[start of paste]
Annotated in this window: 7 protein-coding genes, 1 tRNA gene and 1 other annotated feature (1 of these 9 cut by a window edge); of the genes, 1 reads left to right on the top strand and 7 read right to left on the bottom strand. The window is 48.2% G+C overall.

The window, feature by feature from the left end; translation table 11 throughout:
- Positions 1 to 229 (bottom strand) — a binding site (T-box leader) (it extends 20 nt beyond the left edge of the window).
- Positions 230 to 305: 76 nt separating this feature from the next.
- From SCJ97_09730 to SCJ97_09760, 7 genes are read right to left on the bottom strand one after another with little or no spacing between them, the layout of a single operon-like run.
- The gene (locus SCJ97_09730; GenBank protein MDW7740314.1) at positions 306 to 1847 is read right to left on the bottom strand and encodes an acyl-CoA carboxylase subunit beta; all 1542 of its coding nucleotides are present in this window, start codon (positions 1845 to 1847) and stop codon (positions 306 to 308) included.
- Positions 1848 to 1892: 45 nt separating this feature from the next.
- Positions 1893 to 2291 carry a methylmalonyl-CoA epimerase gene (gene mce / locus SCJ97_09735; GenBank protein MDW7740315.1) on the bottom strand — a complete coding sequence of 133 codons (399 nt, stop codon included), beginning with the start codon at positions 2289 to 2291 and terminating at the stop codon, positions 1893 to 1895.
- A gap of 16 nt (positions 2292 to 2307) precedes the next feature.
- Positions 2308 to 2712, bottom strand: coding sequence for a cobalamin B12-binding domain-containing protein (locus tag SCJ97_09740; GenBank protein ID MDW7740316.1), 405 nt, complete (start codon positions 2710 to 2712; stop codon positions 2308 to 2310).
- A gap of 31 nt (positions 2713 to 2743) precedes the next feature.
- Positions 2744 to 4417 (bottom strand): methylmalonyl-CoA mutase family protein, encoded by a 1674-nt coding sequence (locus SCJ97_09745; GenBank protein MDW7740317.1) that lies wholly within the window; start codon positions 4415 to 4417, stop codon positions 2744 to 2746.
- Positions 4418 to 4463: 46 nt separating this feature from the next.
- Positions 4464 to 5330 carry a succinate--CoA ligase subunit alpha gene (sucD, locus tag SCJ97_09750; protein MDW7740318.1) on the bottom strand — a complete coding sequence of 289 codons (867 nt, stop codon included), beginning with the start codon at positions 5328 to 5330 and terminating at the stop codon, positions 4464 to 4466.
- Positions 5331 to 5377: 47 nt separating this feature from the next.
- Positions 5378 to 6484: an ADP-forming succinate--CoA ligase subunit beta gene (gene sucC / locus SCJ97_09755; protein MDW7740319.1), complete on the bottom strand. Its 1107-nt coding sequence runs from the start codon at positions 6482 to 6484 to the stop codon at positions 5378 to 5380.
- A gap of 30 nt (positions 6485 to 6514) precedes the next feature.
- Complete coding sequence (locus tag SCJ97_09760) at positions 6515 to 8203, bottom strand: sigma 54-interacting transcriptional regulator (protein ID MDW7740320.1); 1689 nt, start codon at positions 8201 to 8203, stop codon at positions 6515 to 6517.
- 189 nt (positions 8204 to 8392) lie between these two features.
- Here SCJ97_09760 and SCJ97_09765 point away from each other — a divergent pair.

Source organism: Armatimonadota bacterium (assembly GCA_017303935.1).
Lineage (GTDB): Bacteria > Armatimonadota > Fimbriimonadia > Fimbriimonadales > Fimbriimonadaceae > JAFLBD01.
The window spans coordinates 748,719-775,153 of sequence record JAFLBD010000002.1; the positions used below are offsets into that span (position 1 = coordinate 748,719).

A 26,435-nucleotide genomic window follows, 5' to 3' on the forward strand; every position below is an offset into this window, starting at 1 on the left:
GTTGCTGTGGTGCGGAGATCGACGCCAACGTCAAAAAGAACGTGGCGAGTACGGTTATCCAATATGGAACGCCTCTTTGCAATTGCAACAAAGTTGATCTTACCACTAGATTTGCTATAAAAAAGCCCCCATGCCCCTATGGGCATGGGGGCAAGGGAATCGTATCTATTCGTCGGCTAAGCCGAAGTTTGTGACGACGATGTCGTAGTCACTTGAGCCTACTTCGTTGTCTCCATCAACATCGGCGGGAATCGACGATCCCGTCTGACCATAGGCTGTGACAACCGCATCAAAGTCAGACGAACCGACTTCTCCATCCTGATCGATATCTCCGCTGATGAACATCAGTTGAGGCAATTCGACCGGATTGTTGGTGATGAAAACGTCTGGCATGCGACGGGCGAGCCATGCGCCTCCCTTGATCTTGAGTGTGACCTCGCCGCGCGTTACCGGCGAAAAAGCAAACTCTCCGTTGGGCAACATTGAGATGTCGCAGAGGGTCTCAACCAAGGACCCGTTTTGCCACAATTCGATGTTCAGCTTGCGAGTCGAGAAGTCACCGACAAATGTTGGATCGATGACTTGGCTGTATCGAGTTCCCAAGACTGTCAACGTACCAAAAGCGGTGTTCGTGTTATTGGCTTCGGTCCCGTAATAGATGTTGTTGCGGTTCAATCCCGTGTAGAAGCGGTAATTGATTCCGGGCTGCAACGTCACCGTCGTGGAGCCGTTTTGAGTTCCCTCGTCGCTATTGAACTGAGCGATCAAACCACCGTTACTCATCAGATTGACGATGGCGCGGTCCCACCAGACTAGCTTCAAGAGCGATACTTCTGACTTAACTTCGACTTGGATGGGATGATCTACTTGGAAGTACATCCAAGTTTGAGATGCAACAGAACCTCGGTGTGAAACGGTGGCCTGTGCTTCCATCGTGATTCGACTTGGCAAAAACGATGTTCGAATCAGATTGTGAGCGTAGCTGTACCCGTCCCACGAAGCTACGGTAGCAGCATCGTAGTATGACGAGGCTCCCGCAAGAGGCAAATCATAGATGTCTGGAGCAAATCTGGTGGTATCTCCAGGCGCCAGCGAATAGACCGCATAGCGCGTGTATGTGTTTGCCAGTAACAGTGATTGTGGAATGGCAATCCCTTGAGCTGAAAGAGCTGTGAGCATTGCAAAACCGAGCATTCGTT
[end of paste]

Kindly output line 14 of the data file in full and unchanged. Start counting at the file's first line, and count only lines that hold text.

- Positions 4464 to 5330 carry a succinate--CoA ligase subunit alpha gene (sucD, locus tag SCJ97_09750; protein MDW7740318.1) on the bottom strand — a complete coding sequence of 289 codons (867 nt, stop codon included), beginning with the start codon at positions 5328 to 5330 and terminating at the stop codon, positions 4464 to 4466.